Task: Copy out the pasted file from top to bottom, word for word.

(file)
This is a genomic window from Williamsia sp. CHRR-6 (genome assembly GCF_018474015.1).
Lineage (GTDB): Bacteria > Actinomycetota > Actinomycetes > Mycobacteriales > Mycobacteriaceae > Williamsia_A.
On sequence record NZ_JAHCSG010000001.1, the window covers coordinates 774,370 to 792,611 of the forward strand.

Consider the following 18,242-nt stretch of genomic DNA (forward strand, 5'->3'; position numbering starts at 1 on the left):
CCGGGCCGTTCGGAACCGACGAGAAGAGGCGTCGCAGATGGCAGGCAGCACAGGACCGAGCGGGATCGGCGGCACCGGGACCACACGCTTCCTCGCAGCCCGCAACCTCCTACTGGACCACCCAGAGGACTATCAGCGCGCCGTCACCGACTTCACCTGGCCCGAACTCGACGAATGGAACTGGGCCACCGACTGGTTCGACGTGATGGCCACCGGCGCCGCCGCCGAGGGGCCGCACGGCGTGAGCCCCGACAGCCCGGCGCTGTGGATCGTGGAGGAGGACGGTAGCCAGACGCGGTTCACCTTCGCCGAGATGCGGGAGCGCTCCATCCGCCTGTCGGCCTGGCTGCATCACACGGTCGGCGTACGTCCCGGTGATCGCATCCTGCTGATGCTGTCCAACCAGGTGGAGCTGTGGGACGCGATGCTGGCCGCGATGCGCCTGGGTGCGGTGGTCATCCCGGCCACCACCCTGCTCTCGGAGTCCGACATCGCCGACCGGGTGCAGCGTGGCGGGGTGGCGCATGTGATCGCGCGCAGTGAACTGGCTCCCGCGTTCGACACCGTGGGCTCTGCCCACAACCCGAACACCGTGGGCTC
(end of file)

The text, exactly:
This is a genomic window from Williamsia sp. CHRR-6 (genome assembly GCF_018474015.1).
Lineage (GTDB): Bacteria > Actinomycetota > Actinomycetes > Mycobacteriales > Mycobacteriaceae > Williamsia_A.
On sequence record NZ_JAHCSG010000001.1, the window covers coordinates 774,370 to 792,611 of the forward strand.

Consider the following 18,242-nt stretch of genomic DNA (forward strand, 5'->3'; position numbering starts at 1 on the left):
CCGGGCCGTTCGGAACCGACGAGAAGAGGCGTCGCAGATGGCAGGCAGCACAGGACCGAGCGGGATCGGCGGCACCGGGACCACACGCTTCCTCGCAGCCCGCAACCTCCTACTGGACCACCCAGAGGACTATCAGCGCGCCGTCACCGACTTCACCTGGCCCGAACTCGACGAATGGAACTGGGCCACCGACTGGTTCGACGTGATGGCCACCGGCGCCGCCGCCGAGGGGCCGCACGGCGTGAGCCCCGACAGCCCGGCGCTGTGGATCGTGGAGGAGGACGGTAGCCAGACGCGGTTCACCTTCGCCGAGATGCGGGAGCGCTCCATCCGCCTGTCGGCCTGGCTGCATCACACGGTCGGCGTACGTCCCGGTGATCGCATCCTGCTGATGCTGTCCAACCAGGTGGAGCTGTGGGACGCGATGCTGGCCGCGATGCGCCTGGGTGCGGTGGTCATCCCGGCCACCACCCTGCTCTCGGAGTCCGACATCGCCGACCGGGTGCAGCGTGGCGGGGTGGCGCATGTGATCGCGCGCAGTGAACTGGCTCCCGCGTTCGACACCGTGGGCTCTGCCCACAACCCGAACACCGTGGGCTC